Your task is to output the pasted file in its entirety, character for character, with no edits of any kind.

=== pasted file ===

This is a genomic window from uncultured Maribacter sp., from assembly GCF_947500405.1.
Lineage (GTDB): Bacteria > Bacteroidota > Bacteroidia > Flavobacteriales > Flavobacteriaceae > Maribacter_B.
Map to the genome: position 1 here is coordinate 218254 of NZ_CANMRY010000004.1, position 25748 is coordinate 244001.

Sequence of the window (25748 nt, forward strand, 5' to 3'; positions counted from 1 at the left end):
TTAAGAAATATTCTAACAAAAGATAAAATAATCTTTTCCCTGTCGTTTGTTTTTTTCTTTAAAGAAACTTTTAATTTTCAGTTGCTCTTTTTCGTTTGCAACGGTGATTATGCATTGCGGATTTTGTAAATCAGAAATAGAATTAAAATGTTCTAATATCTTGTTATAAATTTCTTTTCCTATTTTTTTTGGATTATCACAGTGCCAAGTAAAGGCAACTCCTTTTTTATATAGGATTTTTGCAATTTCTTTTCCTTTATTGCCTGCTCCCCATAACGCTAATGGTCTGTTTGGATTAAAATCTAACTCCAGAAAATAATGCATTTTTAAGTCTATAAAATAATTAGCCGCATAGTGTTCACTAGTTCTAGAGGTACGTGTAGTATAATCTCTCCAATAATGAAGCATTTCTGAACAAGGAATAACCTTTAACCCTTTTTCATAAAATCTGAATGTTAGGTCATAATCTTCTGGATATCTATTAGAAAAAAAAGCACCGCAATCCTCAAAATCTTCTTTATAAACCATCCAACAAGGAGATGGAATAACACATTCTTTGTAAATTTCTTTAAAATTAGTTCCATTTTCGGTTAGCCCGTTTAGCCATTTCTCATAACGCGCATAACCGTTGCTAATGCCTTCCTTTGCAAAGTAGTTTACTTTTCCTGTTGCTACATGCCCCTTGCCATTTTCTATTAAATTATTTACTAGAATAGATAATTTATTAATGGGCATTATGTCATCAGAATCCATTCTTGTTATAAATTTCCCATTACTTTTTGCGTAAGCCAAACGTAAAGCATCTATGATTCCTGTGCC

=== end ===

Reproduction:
This is a genomic window from uncultured Maribacter sp., from assembly GCF_947500405.1.
Lineage (GTDB): Bacteria > Bacteroidota > Bacteroidia > Flavobacteriales > Flavobacteriaceae > Maribacter_B.
Map to the genome: position 1 here is coordinate 218254 of NZ_CANMRY010000004.1, position 25748 is coordinate 244001.

Sequence of the window (25748 nt, forward strand, 5' to 3'; positions counted from 1 at the left end):
TTAAGAAATATTCTAACAAAAGATAAAATAATCTTTTCCCTGTCGTTTGTTTTTTTCTTTAAAGAAACTTTTAATTTTCAGTTGCTCTTTTTCGTTTGCAACGGTGATTATGCATTGCGGATTTTGTAAATCAGAAATAGAATTAAAATGTTCTAATATCTTGTTATAAATTTCTTTTCCTATTTTTTTTGGATTATCACAGTGCCAAGTAAAGGCAACTCCTTTTTTATATAGGATTTTTGCAATTTCTTTTCCTTTATTGCCTGCTCCCCATAACGCTAATGGTCTGTTTGGATTAAAATCTAACTCCAGAAAATAATGCATTTTTAAGTCTATAAAATAATTAGCCGCATAGTGTTCACTAGTTCTAGAGGTACGTGTAGTATAATCTCTCCAATAATGAAGCATTTCTGAACAAGGAATAACCTTTAACCCTTTTTCATAAAATCTGAATGTTAGGTCATAATCTTCTGGATATCTATTAGAAAAAAAAGCACCGCAATCCTCAAAATCTTCTTTATAAACCATCCAACAAGGAGATGGAATAACACATTCTTTGTAAATTTCTTTAAAATTAGTTCCATTTTCGGTTAGCCCGTTTAGCCATTTCTCATAACGCGCATAACCGTTGCTAATGCCTTCCTTTGCAAAGTAGTTTACTTTTCCTGTTGCTACATGCCCCTTGCCATTTTCTATTAAATTATTTACTAGAATAGATAATTTATTAATGGGCATTATGTCATCAGAATCCATTCTTGTTATAAATTTCCCATTACTTTTTGCGTAAGCCAAACGTAAAGCATCTATGATTCCTGTGCC